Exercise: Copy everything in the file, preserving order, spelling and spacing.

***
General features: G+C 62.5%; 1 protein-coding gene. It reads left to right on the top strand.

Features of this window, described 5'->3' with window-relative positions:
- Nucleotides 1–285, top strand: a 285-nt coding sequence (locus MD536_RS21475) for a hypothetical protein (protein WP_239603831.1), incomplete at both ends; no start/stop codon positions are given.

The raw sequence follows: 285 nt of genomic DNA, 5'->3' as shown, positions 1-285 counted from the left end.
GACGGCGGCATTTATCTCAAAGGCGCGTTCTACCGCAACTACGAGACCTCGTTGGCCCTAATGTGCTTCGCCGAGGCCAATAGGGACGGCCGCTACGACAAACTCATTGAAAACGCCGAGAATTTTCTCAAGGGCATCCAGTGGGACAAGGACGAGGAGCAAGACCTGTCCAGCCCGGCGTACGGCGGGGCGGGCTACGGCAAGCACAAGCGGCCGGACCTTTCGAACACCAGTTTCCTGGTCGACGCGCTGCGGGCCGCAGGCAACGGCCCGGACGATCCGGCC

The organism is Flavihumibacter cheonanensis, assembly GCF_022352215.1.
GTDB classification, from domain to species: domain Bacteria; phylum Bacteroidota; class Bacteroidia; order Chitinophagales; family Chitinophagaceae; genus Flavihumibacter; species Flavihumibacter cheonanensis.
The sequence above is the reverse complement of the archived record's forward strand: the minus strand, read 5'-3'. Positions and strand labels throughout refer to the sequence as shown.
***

General features: G+C 62.5%; 1 protein-coding gene. It reads left to right on the top strand.

Features of this window, described 5'->3' with window-relative positions:
- Nucleotides 1–285, top strand: a 285-nt coding sequence (locus MD536_RS21475) for a hypothetical protein (protein WP_239603831.1), incomplete at both ends; no start/stop codon positions are given.

The raw sequence follows: 285 nt of genomic DNA, 5'->3' as shown, positions 1-285 counted from the left end.
GACGGCGGCATTTATCTCAAAGGCGCGTTCTACCGCAACTACGAGACCTCGTTGGCCCTAATGTGCTTCGCCGAGGCCAATAGGGACGGCCGCTACGACAAACTCATTGAAAACGCCGAGAATTTTCTCAAGGGCATCCAGTGGGACAAGGACGAGGAGCAAGACCTGTCCAGCCCGGCGTACGGCGGGGCGGGCTACGGCAAGCACAAGCGGCCGGACCTTTCGAACACCAGTTTCCTGGTCGACGCGCTGCGGGCCGCAGGCAACGGCCCGGACGATCCGGCC

The organism is Flavihumibacter cheonanensis, assembly GCF_022352215.1.
GTDB classification, from domain to species: domain Bacteria; phylum Bacteroidota; class Bacteroidia; order Chitinophagales; family Chitinophagaceae; genus Flavihumibacter; species Flavihumibacter cheonanensis.
The sequence above is the reverse complement of the archived record's forward strand: the minus strand, read 5'-3'. Positions and strand labels throughout refer to the sequence as shown.